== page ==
As many people have no doubt noticed by now, Mac OS X 10.7 hides your Library folder by default in the Finder. For power users, developers and other such creatures in regular need of the Library, this means a trip to the Terminal, which seems like a step backwards (to me, at least).
There has been a hack floating around to reenable hidden folders which I detailed here, however it really goes too far, enabling the whole Unix filesystem for view in the Finder.
A more useable alternative uses the ‘chflags’ command, and can be invoked with the following:
$ chflags nohidden ~/Library
One of the benefits of the recent upgrade I made to Mac OS X 10.7 Lion is how consistently simple using a PC keyboard now is. The preference pane for switching the modifier keys around (using alt in place of CMD, Windows key in place of option etc…) was available in Snow Leopard and earlier versions, but compatibility with the range of PC keyboards I’ve tried with my various Macs has long been a bit patchy – even though the changes would save in System Preferences, the keys would still use the default mapping.
If you’re used to CMD being either side of the space bar, it can get pretty annoying when it isn’t there.
In earlier versions of OS X, I’ve used DoubleCommand when there’s been trouble remapping keys, however I’m pleased to report that Lion seems to have addressed some of the earlier issues with the modifier preference pane being ineffective.
I’ve tested the modifiers with a range of keyboards (including ones I’ve experienced issues with in the past) and they all seem to be altering the maps without issue.
To alter the key map:
1. Open System Preferences and select the ‘Keyboard’ preference pane
2. Click the ‘Modifier Keys’ button and switch the mapping. When you’re done, click ‘OK’ and close the preference pane.
One step Lion takes in the direction of erasing the file system altogether is hiding the Library, System and other OS- and user-crucial directories in the Finder.
Obviously as power users we’re fully used to delving into the (already abstracted) file system of Mac OS X, and we want those folders back! Via this site, there is a Terminal command to restore access to these directories, but be warned that it comes with a caveat: by enabling access to these folders, you open up the whole filesystem including UNIX folders (etc, var…) and DS_Store files for view in the Finder.
In short, it’s way annoying, especially when browsing Linux volumes.
Irritating as having bits of the filesystem whipped away from prying eyes, I think I’m going to stick with Terminal for accessing those folders. TextWrangler can still browse them, and that’s enough for me. For those who want to see everything, and I mean everything:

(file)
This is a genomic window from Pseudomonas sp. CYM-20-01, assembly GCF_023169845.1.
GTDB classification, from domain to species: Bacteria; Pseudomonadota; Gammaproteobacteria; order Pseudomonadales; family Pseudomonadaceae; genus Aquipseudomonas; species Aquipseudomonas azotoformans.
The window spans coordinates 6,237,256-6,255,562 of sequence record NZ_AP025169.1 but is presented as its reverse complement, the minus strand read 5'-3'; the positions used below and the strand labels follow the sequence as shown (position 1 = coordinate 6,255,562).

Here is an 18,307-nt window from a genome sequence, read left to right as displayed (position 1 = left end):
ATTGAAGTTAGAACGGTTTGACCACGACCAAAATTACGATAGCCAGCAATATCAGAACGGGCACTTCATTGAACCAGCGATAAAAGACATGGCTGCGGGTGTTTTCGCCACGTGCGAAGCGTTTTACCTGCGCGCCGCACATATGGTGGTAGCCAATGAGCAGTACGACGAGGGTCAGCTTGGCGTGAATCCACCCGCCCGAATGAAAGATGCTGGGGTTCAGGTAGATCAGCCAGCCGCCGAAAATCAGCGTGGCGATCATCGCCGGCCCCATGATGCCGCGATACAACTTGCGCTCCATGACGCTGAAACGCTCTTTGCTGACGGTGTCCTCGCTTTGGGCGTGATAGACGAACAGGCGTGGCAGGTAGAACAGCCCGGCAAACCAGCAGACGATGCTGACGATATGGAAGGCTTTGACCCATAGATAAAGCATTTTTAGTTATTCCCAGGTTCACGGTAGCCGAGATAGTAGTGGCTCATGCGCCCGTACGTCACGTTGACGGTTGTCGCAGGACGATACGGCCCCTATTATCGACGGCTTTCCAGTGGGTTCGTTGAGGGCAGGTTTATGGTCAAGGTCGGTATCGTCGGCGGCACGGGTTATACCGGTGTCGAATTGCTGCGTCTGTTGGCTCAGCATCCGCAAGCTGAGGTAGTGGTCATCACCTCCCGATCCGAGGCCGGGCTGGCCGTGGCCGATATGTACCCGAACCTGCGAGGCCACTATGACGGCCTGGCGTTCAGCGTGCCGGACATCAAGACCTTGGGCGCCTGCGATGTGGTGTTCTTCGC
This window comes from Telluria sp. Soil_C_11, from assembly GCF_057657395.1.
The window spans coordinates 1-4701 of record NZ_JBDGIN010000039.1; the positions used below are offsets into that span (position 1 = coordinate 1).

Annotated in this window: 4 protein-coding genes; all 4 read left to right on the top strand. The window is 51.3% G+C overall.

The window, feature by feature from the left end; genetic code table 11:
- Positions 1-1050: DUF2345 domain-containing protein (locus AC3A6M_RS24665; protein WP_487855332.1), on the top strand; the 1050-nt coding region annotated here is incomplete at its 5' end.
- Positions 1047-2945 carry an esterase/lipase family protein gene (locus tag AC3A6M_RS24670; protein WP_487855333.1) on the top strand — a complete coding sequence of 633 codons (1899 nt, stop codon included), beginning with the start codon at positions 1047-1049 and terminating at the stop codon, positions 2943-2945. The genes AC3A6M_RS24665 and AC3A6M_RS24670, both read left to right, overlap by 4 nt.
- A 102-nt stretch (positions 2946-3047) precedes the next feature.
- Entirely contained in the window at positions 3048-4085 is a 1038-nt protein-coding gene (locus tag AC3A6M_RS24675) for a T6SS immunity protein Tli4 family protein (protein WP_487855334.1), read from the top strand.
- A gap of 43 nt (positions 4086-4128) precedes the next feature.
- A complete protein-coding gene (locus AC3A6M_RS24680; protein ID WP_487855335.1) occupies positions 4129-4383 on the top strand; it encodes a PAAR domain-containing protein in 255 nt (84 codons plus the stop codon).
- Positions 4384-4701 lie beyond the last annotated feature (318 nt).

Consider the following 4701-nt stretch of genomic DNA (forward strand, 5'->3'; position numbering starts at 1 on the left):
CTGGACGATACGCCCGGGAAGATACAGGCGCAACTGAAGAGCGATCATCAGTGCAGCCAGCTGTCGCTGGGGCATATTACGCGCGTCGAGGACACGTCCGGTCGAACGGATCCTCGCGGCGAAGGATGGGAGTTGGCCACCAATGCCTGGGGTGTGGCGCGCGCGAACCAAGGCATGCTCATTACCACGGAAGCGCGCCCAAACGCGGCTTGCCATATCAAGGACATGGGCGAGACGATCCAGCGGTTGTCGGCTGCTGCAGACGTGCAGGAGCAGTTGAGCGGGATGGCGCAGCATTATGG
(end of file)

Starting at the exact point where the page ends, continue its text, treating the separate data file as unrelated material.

$ defaults write com.apple.Finder AppleShowAllFiles YES
Whilst Java was actually pretty easy to load and X11 is installed by default, one thing definitely missing from Mac OS X 10.7 Lion is the iTunes widget. I use the iTunes widget all the time, so it was pretty annoying that it was not included with Lion.
I pulled the widget file from a Snow Leopard install I have on another machine and, thankfully, it works perfectly with the dashboard on Lion.
For anyone also missing the iTunes widget in Lion, you can download it here.
[Legal: I'm not the copyright holder or the original author of this file]
Macintosh and iOS developers upgrading to Lion are in for a slice of annoyance, courtesy of Xcode 4.
Xcode was one of the first programs I installed after the Lion upgrade, but after downloading the massive (4GB+) setup file for the second time – direct from the Mac App store – I was met with an error informing me that Xcode was not compatible with Lion.
But I downloaded it straight from the Mac App Store, where all of the latest software is available, right?
Well yeah, that is correct, kinda. Unfortunately it seems that anyone who shelled out for Xcode 4 on Snow Leopard is being directed to the old version. There is a new version available on the Mac App Store, but if you’re reinstalling from your purchase history then you’re downloading the wrong thing, man.
So don’t download Xcode from your purchase history! Head over to this page and grab Xcode 4.1 instead.
And I’ve got the eyes to prove it. There seems to be some concern online that Lion ‘ships’ (can we even say that any more?) without X11. Well, one of the first things I’ve checked out on my retail copy of Lion is X11, which is present as ever.
Open a Terminal window, type ‘xeyes’ at the prompt and you’ll see X11 staring right back at you.
This installed by default on my MacBook Pro, but if you find it missing from your installation you can install it from the ‘Packages’ folder on the Lion install USB key/DMG.
Like many people out there living on the Macintosh, I’ve spent the best part of this evening backing up, installing and downloading files, all to upgrade my machines to the latest and greatest from Cupertino, CA – OS X Lion. I’ve got a pretty epic Evernote listing all the software I need to reload, but one absentee from the default install is the Java platform. As a Java dev, this is one of the first points I’ve looked to address.
Installing Java on OS X Lion is actually really easy, but for some reason starting the process is not very obvious.
Java is installed by the Software Update program, however to launch the process you’ll need to open a Terminal window and type:
Software Update will take it from there. Seems so odd, the pairing of Terminal and Software Update, probably the least and most friendly parts of the Mac OS.